Tuesday, June 7, 2016
Start time 1300 local (1700GMT)
Australia performed to expectations in their opening match with a crushing six-wicket win over West Indies; South Africa most certainly did not, as they were bundled out for 188 in their four-wicket loss to the hosts. The deflating nature of the loss to West Indies can only compound the pressure South Africa are feeling as they try to right the wrongs of their poorest domestic summer in recent memory, and in Steven Smith’s team they are not likely to be gifted many opportunities to regain their equilibrium. AB de Villiers’ men are going to have to lift their game substantially.
It is doubtlessly true that the Australians learned a lot from being able to watch the opening match rather than participate in it. They bowled first as West Indies did in the first match, and found in the afternoon air a little early assistance for the pacers before the spin bowlers ripped through the hosts. Nathan Lyon and Adam Zampa proved a potent slow-bowling duo with a little help from Glenn Maxwell, and a few of the shots played by West Indies’ batsmen were redolent of nothing so much as those offered by South Africa when Sunil Narine spun a similar web.
While this is undoubtedly a South African side in decline, they still possess enough players of class to challenge Australia. One of these men may be Morne Morkel, curiously omitted from game one, but now fresh for the task of cutting through the Australian top order – a strength that can be undermined by exposing the less consistent operators batting beneath them. Similarly, de Villiers and Hashim Amla are players of a standard capable of taking the fight to Lyon and Zampa, even if the pitch will be in the bowlers’ favour.
(last five completed games, most recent first)
South Africa LWWWL
In the spotlight
Australia’s top four is very strong, but on recent evidence Glenn Maxwell is battling to justify his position at No. 5, particularly when he is followed by a similarly jumpy Mitchell Marsh and the bowlers. A duck against West Indies will not help Maxwell’s confidence, and he needs to demonstrate for the captain Smith, the interim coach Justin Langer and the selector on duty Trevor Hohns that he is capable of multi-dimensional innings, rather than simply indulging in explosive but brief stays at the crease. On turning pitches he can expect to be needed at a critical moment sooner or later.
Having struck 92 in South Africa’s warm-up match, Hashim Amla was purring along nicely enough against West Indies before misreading Narine and providing the start of a batting trough that cost South Africa the match. Amla’s touch and concentration seem ideally suited to the slow and challenging Guyana surface; de Villiers and coach Russell Domingo will be hopeful of something more substantial against Australia.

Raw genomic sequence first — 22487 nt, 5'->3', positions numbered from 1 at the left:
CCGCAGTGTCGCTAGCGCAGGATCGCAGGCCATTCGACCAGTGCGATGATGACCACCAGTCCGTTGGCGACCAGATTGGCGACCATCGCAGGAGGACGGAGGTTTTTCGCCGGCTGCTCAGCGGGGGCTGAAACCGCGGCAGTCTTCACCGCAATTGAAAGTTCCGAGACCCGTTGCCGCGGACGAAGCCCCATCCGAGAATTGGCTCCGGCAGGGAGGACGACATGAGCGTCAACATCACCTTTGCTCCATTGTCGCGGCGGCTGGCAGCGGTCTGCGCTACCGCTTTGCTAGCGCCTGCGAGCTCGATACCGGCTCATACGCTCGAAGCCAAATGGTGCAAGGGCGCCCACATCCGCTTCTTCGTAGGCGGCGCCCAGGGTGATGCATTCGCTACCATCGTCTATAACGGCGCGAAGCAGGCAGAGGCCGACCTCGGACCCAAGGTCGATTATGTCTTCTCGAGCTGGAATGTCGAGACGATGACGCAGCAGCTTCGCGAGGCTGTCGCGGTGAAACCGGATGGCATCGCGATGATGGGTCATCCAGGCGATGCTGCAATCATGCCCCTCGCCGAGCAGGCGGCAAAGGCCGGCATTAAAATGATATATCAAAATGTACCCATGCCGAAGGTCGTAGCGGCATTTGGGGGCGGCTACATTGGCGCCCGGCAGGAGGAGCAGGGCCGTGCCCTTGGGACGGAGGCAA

A strong display by the bowlers should mean an unchanged XI for Australia, though George Bailey is waiting in the wings should the selectors choose to bolster their batting in testing conditions.
Australia (probable): 1 David Warner, 2 Aaron Finch, 3 Usman Khawaja, 4 Steven Smith (capt), 5 Glenn Maxwell, 6 Mitchell Marsh, 7 Matthew Wade (wk), 8 Mitchell Starc, 9 Adam Zampa, 10 Josh Hazlewood, 11 Nathan Lyon
Morkel and Wayne Parnell are pressing for recalls after South Africa’s opening defeat, while Rilee Rossouw is the man set to make way whenever Faf du Plessis recovers from a finger injury.
South Africa (probable): 1 Hashim Amla, 2 Quinton de Kock (wk), 3 Rilee Rossouw, 4 AB de Villiers (capt), 5 JP Duminy, 6 Farhaan Behardien, 7 Chris Morris, 8 Kagiso Rabada, 9 Morne Morkel/Kyle Abbott, 10 Aaron Phangiso, 11 Imran Tahir
Pitch and conditions
The same Providence Stadium pitch as used for Sunday’s match between Australia and West Indies should only be slower and lower this time around. Forecast weather is clear and humid.
Stats and trivia
- Australia and South Africa have met twice in ODIs in the Caribbean before, both matches won by Ricky Ponting’s side on their way to victory at the 2007 World Cup.
- South Africa, however, were victorious the last time the two sides met in a tri-series, winning the final of a tournament that also featured Zimbabwe, in Harare in 2014.
“As a bowling unit I think we pride ourselves on limiting extras. I think we let ourselves down [giving up 14], there was a bit of rust floating around.”
Nathan Lyon thinks Australia’s bowling attack can improve on their opening effort
“Our assessment [of the pitch] was good. Unfortunately the execution wasn’t spot on in the last 10 overs with the bat in hand. We knew that it would be a turning track, very slow. That’s why we played the extra spinner.”
AB de Villiers wants South Africa’s planning to be matched by execution in game two
Daniel Brettig is an assistant editor at ESPNcricinfo. @danbrettig
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